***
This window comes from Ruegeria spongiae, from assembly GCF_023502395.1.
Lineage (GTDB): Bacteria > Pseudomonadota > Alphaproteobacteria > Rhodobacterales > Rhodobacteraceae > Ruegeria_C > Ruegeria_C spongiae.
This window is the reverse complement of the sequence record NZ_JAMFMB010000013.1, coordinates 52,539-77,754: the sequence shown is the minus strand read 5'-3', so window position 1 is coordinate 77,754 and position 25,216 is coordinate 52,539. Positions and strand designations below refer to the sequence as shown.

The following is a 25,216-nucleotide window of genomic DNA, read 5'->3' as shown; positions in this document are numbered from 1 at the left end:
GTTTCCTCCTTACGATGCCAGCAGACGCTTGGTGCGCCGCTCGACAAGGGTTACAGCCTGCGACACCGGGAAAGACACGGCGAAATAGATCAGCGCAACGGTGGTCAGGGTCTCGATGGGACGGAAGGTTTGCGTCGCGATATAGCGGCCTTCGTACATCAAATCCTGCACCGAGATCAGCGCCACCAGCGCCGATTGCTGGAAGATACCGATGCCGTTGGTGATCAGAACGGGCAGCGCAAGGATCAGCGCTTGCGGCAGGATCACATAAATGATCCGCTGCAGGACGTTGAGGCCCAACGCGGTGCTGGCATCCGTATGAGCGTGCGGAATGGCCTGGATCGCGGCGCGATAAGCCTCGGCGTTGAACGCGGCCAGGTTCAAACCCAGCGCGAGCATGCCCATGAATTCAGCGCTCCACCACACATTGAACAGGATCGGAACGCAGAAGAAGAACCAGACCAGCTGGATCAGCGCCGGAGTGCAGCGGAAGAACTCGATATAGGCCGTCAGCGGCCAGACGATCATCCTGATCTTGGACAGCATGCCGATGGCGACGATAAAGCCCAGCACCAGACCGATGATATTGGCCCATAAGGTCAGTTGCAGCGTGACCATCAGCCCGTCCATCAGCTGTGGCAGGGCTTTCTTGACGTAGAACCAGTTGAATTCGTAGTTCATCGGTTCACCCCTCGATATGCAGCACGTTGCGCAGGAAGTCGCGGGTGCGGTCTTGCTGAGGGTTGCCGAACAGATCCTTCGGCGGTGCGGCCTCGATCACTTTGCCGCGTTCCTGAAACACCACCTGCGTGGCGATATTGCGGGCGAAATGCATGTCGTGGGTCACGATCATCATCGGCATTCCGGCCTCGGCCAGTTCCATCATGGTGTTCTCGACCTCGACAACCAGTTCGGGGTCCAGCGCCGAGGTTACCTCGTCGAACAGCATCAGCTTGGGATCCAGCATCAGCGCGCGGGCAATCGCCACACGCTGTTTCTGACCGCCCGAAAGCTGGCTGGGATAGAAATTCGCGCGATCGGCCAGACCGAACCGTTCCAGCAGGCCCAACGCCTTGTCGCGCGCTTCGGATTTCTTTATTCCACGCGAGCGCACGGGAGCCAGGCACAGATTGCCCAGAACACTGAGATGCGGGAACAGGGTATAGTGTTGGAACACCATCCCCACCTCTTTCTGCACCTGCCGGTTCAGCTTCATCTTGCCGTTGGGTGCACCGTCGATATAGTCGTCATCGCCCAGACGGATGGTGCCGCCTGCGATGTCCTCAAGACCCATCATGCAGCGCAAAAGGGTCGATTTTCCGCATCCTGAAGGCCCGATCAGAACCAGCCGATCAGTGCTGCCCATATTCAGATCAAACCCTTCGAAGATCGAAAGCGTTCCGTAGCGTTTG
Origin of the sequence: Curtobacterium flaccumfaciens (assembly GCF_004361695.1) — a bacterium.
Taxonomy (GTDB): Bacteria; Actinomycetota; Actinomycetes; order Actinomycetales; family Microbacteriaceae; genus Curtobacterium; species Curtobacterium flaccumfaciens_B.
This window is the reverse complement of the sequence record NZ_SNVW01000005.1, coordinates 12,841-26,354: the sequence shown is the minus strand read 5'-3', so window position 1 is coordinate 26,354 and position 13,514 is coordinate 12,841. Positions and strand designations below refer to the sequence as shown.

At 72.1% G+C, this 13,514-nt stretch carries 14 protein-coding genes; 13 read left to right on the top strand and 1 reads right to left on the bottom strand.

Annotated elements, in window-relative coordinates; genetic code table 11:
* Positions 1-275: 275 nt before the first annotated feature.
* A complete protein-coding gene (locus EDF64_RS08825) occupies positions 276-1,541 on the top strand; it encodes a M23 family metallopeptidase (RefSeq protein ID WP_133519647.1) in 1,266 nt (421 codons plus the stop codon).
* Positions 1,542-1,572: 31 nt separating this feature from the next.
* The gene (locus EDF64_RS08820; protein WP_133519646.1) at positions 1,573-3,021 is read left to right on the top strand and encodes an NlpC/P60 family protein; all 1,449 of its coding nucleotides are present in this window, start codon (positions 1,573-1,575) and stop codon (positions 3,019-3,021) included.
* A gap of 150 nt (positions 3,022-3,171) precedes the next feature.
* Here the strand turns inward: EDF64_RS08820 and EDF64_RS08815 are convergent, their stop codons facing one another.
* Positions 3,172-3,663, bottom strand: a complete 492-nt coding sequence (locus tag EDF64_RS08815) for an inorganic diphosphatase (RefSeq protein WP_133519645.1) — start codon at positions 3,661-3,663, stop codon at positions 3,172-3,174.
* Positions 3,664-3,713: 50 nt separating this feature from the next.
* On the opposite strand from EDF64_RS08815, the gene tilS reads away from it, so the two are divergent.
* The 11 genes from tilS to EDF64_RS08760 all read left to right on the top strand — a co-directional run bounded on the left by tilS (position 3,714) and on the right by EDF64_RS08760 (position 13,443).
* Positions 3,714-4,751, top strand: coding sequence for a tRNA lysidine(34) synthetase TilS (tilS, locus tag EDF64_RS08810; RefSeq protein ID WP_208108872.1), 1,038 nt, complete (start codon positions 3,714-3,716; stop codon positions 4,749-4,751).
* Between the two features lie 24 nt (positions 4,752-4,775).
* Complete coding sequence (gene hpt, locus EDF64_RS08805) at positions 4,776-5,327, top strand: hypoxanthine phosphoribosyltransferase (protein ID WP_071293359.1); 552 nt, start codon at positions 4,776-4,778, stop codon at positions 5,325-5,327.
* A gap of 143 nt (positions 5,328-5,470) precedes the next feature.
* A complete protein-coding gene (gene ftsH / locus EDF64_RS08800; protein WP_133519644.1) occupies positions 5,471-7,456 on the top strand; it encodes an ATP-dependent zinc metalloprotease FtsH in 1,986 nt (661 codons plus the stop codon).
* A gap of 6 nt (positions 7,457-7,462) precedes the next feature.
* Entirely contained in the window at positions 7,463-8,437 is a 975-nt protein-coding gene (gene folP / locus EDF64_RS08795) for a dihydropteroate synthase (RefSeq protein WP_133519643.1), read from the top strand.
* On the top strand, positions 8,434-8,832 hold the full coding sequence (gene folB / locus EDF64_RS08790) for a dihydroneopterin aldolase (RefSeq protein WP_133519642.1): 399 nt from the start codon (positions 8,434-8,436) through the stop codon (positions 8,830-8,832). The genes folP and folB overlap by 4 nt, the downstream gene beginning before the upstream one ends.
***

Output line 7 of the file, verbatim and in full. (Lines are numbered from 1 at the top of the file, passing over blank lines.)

Taxonomy (GTDB): Bacteria; Actinomycetota; Actinomycetes; order Actinomycetales; family Microbacteriaceae; genus Curtobacterium; species Curtobacterium flaccumfaciens_B.